Wood Flooring Moldings
There are a lot of decisions to make when considering wood flooring, and often one of the most overlooked considerations is the trim. The purpose of molding and trim is to give the floor a professional, finished appearance, to join the floor to the walls and create seamless transitions to other rooms. Choosing the right trim and moldings is crucial to the aesthetic of the any room, whether you prefer an ornate trim or an unobtrusive low-profile molding.
Engineered wood flooring generally comes with matching trim. Traditional hardwood flooring comes with no trim. The trim you choose should closely match your flooring in grain and styling – rustic flooring should be paired with rustic trim. To create a classic Victorian look, consider wider baseboards with a carved design element. For a harmonious overall design, you may also want to consider the wood trim around doors and windows.
Different types of molding are used for each specific purpose. What you will need depends on the features of your home. Here are the basic choices and what you need to know about each:
Baseboards or Wall Base Trims
Wood floors expand and contract with the temperature and humidity of the air. As a result, space must be left around the edges of the room and things that are stationary, like kitchen cabinetry. Trim attached to the wall or the base of things built in, called baseboard or wall base, covers and hides the gap. This trim can range from an unadorned rounded-edge board to a wide, ornately carved décor statement.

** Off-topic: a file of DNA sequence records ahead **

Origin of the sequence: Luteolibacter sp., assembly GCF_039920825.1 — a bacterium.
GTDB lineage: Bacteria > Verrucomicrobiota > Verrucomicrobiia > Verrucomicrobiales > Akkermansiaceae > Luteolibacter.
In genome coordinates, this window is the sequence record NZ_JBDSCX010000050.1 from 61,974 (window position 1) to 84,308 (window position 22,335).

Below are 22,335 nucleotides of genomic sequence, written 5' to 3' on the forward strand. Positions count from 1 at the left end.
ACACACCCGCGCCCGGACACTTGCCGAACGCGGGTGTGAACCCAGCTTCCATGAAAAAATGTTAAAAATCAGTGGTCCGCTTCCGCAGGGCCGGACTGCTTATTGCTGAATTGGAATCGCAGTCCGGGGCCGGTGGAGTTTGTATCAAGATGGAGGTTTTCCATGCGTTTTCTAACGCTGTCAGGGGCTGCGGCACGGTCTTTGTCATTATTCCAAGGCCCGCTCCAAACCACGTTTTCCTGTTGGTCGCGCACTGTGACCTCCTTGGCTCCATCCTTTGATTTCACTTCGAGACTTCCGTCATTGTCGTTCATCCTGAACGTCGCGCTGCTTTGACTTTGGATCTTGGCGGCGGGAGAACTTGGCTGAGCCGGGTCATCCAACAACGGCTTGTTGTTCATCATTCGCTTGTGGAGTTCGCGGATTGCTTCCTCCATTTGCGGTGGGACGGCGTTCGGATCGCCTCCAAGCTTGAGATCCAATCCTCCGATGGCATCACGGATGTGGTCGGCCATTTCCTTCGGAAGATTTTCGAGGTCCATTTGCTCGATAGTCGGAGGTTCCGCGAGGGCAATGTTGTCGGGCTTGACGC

Quarter round is often used in conjunction with baseboards to add dimension to the transition between the bottom of the baseboard and the floor. It can also be used instead of baseboard as a very low profile trim.
Shoe edge molding essentially has the same purpose as quarter round molding with a smaller profile.
Transition trims are used to bridge the gap between different types of flooring or to cover the threshold between rooms. Here are the different types of threshold trims and how each is used.
T-molding is used to cover transitions between floorings that are equal in height to create a flat threshold. It is most frequently used to transition from wood to tile floors, but may also be used between two wood floors. The top is flat and with a rounded edge and the underside has a ridge running the length that fits in the gap between the two floors.
Reducer, one-sided reducer, and flush reducer are names for the same type of trim. It is typically used to create a smooth transition between a wood floor and flooring with a higher profile, like high pile carpeting.
Overlap reducers or bi-level reducers are transition moldings typically used with floating floors, transitions to carpet, and to connect floors with a lower height..
Thresholds or baby thresholds are moldings used where expansion is required. The most common use is to edge a sliding glass door, but this type of molding can also be used to transition to carpet. End cap or End moldings and square nose molding are alternate choices used for the same purpose.
Overlap stair nosing, or bull nose, is typically used with floating stairs where expansion is required.
Flush, square edge stair nosing, or bull nose is edge trim used as a transition for stairs. The rounded edge fits over the edge of each step for a finished, professional look.
are the moldings the same for laminate and engineered hard wood flooring?? What molding is used to transition from the flooring to carpet that will be about the same height as the finished flooring. There is solid oak on the stairs. How is the stair nose molding installed??
Thanks for your help
Stephen R. Perkins
Installed Engineered hard wood floor. The transition at the doorway is 3/8th can you recommend a fabricator or molding distributor in Portland Oregon Area.
I put down laminate floor and the transition from the room through the doorway is 1″ lower. What do you recommend? I know it won’t be seamless just something that will not be bumped into all the time.
Hi Build direct,
I have a 1/8 gap between my kitchen floor tile and parquet floor in the living room. Additionally, the kitchen tile is about 1/4 inch higher than thanthe parquet floor. How do I bridge this so there is a seemless transition. what do you recommend?